Comment Re:Nothing to see here, move on (Score 1) 348

you're acting like trump is a lock.

i have more faith in the timidity of the american electorate.

he's the spoiler. also, as people drop out, they're support is going to get divvied up.

2012 perry, cain and gingrich all topped out at 28 percent... like consecutively.
the outsider vote as one outsider candidate fell, they all hopped ship to another, and another.

when the realistic candidates, of which there are many, start dropping like flies, you'll see them getting a boost from the people that you know, object to having someone clearly insane with their finger on the button.

i'm foreseeing 1992 again. the fringes aren't electable, and that's what trump and sanders are, no electable.

Comment Re:Considering how fast Google ditched China (Score 1) 381

i'd say that's an adequate summation of my stance. you can already ask google to uncache i think.

if it's personal of that nature, you know outside the bounds of journalistic integrity, i think they already had stuff in place to remove their listing of it. They still recommend you contact the actual webmaster for obvious reasons, but they would remove anything that a responsible journalist wouldn't report.

i'd say with the picture thing, if you've waived your rights to the picture, explicitly or implicitly, those rights are no longer your own. Part of that is expedience too, photos taken of a crowd at a public event for example. I think the courts in the US have ruled that
photojournalism is too hard if you have to worry about everybody.

Also, in public places you don't have a reasonable expectation of privacy... which is slightly sticky with upskirt photos, photos at swimming pools etc. still being grappled with by courts of various states.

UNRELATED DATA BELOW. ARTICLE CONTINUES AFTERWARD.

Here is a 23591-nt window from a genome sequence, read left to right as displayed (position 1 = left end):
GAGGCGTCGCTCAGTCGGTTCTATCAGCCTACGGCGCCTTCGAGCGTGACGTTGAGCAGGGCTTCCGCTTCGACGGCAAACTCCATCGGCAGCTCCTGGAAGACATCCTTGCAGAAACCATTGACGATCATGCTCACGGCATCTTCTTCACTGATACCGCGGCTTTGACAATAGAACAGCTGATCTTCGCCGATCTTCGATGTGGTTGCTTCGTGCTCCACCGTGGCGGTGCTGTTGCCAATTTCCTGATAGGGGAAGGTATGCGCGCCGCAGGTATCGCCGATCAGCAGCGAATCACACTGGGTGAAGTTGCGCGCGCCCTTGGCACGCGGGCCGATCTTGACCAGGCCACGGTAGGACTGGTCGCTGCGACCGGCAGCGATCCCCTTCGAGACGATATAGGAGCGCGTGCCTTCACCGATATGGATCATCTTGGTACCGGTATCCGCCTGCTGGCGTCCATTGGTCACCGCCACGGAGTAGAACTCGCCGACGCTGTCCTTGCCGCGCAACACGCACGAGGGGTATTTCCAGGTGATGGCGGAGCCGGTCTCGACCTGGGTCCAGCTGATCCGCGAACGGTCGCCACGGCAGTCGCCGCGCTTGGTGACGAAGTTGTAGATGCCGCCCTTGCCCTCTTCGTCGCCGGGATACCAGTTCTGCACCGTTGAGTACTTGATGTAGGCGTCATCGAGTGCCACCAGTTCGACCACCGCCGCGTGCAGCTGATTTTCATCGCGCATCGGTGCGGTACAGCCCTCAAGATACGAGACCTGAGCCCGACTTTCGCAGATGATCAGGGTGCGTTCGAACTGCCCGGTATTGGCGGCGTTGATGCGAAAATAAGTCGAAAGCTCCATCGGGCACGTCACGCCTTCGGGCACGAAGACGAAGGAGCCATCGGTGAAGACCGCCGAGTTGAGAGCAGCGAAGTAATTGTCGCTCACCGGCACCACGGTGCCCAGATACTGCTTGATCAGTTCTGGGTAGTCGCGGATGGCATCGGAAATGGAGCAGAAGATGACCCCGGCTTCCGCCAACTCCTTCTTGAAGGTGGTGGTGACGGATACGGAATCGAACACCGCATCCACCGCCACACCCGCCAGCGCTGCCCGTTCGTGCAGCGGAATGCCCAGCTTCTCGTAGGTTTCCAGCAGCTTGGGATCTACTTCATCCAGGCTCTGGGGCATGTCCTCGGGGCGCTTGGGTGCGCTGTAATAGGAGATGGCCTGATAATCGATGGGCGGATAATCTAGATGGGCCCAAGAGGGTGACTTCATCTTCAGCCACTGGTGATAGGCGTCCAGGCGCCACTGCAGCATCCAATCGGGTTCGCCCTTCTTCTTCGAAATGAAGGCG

who owns pictures has always been a sticky subject.

Comment Re:Considering how fast Google ditched China (Score 1) 381

was not aware of any, but a quick google of news stories and right to be forgotten turned up this

i have no issue if it's your own content you want removed. And you should already have all the tools necessary to do so, and if you don't, going after google to delist isn't the proper venue for that.

some of these are pretty relevant to future hiring/dating

claims that were thrown out of court, ruled fabrications, false rape charges etc.
some are more innocuous.

Comment ... thousands (Score 1) 27

say you wanted to chart the galaxies, with 100billion of those.. you'd still need something like 270000 years to get all of them right? without overlap?

i'm not saying it's not useful, but you've got random sources, firing... like super sporadically.

wouldn't it be like saying,

"yeah, we've got this new method of mapping the earth.

we'll read the geological signals put out by earthquakes to map the shape of the crust-mantle interface."

while interesting, i'd doubt the usefulness of it in getting a complete picture.

A freelance is one who gets paid by the word -- per piece or perhaps. -- Robert Benchley